In 1727, the King of France sent 14 Urusuline nuns to New Orleans to provide education and healthcare in the colony. After tentatively establishing themselves in a succession of makeshift residences, the Old Ursuline Convent was finally built for the small congregation between 1748 and 1752, which makes it the oldest structure still standing in New Orleans. The convent then comprised a school, library, refectory, dormitory, nursery and a chapel dedicated to Our Lady of Victory. Today, visitors are free to walk around the convent's gardens and go on a self-guided tour of the convent's main floor. There are several interesting exhibits that mostly focus on the history of Louisiana as a French colony, and I thought it was interesting to see that all the information was available in English and French. It's also possible to visit the convent's chapel, which dates back to 1845. A volunteer offered to give us a quick tour of the chapel and described the different pieces of religious art that have been gathered throughout the years. Perhaps it wasn't the most exciting museum we got to visit in New Orleans, but if you take an interest in the city's French heritage then I'd say it's well worth the price of admission ($5).
The Old Ursuline Convent is open Monday to Saturday, from 10:00 am to 4:00 pm.
Sisters of Ursula, the female pioneers during the 18th century in Louisiana were some educated Frenchwomen that helped the local community with medical care. This was the place were they run a school for the poor and an orphanage (the first one in Louisiana).
The convent dates back from 1752 but in our days(the nuns moved to uptown in 1824) houses catholic archives from the beginning of 18th century.
It’s open mon-sat 10.00-16.00 and the entrance fee is $5. First, you see a small video with the basic info about the convent and then you go through a small tour on the ground floor and the garden.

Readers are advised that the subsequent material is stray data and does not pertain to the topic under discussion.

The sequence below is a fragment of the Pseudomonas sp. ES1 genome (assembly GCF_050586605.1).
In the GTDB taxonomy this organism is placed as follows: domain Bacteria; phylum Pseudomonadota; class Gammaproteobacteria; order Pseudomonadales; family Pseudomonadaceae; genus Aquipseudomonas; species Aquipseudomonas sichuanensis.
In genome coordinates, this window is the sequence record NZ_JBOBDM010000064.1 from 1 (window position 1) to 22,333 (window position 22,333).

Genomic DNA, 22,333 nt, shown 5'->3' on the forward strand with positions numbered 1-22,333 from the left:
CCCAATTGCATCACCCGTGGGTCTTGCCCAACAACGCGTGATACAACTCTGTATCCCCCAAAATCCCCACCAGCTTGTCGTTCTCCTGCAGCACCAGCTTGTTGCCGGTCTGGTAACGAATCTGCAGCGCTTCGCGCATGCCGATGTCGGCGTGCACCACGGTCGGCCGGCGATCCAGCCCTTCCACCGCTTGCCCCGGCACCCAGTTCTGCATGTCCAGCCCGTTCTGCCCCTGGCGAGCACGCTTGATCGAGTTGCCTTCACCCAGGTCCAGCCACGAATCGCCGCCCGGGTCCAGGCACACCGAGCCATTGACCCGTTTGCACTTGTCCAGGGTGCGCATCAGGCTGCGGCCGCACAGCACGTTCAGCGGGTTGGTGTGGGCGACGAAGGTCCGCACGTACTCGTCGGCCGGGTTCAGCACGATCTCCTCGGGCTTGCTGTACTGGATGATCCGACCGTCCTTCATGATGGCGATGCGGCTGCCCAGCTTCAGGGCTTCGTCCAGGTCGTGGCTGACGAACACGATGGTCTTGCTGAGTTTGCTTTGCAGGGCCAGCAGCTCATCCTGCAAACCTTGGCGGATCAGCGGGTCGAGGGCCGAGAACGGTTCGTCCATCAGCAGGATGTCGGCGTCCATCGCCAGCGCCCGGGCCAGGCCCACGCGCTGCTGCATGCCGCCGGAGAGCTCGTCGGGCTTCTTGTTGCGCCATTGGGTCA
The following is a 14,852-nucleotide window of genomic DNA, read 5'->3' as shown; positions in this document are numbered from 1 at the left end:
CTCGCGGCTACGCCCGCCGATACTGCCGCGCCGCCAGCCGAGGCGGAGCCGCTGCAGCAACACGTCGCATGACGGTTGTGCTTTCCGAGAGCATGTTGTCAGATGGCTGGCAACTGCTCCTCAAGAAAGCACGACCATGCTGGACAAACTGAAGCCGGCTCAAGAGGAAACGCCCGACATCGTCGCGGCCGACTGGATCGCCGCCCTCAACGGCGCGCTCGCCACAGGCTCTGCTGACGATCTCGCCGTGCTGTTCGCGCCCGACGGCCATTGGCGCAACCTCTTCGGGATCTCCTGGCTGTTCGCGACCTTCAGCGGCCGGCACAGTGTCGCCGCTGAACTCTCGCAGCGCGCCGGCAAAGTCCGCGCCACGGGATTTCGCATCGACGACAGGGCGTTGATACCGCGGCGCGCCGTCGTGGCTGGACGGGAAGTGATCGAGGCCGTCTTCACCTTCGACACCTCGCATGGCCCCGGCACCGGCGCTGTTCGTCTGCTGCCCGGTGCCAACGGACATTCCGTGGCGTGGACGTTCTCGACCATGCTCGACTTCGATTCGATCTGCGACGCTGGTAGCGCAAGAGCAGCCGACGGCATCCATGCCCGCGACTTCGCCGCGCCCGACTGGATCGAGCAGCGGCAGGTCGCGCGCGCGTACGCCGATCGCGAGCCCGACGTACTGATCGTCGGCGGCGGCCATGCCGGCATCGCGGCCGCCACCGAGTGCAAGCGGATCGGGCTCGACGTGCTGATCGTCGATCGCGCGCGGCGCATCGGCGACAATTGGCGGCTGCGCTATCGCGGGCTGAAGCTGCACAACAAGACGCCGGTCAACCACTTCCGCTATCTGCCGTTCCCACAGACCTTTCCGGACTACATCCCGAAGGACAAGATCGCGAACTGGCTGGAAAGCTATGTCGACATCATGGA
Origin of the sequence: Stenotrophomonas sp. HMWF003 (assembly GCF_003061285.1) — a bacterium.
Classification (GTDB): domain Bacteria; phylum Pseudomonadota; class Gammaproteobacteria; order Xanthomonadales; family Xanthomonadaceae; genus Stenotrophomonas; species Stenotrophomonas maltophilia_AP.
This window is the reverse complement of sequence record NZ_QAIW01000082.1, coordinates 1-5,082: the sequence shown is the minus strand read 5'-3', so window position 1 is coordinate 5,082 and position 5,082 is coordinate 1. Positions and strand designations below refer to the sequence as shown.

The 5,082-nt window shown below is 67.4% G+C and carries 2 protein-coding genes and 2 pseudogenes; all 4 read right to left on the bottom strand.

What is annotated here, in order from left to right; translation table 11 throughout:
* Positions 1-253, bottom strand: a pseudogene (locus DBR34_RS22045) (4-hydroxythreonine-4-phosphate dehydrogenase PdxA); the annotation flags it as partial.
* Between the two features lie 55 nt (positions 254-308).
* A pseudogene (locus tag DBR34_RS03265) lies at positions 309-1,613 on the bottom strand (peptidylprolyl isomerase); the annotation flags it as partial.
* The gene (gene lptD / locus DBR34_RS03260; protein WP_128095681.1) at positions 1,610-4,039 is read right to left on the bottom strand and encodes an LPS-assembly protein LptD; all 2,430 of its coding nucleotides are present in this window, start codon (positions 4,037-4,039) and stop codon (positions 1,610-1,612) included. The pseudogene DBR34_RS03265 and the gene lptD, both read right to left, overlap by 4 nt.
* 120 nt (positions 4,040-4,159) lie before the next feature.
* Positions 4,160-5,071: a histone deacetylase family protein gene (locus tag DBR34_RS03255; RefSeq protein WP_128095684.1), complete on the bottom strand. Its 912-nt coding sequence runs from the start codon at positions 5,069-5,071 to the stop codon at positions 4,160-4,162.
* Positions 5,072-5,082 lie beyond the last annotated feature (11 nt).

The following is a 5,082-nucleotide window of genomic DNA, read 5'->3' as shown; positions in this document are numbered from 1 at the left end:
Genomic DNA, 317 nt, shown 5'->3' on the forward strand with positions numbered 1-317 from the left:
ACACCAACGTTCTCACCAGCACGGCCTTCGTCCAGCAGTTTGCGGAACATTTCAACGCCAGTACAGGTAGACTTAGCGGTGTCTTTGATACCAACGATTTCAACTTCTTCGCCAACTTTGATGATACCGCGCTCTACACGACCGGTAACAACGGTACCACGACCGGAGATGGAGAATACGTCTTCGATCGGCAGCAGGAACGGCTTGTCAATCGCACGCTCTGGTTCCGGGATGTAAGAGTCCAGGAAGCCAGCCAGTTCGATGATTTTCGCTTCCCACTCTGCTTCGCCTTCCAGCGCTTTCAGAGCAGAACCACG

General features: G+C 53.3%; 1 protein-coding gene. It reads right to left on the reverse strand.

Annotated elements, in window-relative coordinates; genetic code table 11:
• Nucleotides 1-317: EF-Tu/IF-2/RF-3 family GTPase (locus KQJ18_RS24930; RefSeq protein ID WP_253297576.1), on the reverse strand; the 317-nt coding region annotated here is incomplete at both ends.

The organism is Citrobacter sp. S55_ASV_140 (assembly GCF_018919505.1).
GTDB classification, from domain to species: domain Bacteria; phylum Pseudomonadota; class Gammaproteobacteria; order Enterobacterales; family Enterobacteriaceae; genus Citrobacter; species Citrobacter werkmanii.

The Catholic Cultural Center Museum on the grounds of the Old Ursuline Convent in the French Quarter is one of the newest museums in the oldest colonial building in the Mississippi Valley. It was dedicated in October 2004, and we visited New Orleans in December 2004. I took the picture from the bus, but my energy didn't extend to actually going here.
In the early days of the colony and city, there was no idea of separation of church and state. So this museum explores the early history of Catholicism and New Orleans. In addition to the Old Ursuline Convent and convent gardens at Chartres and Ursulines, St. Louis Cathedral at Jackson Square and historic St. Mary Church, adjacent to the Convent are part of the Catholic Culture and Heritage network of properties which are open to the public Tuesdays through Sundays
This is one of the oldest buildings in New Orleans, completed in 1752. It was a convent for many years. Now, it's called The Catholic Cultural and Heritage Center.
This is one of the oldest buildings in the city, though I didn't go inside. The Sisters of St. Ursulina moved in in 1749 and ran a school and ophanage for the poor.
Royal Sonesta Hotel New Orleans
16 Reviews and 1444 Opinions This was my family's first trip to New Orleans and we wanted to stay somewhere special. Staying in...
Le Pavillon Hotel New Orleans
11 Reviews and 1191 Opinions the le pavillion is a historic hotel located on poydras street in the commercial district. located...
The Bourbon Orleans Hotel New Orleans
5 Reviews and 684 Opinions Coming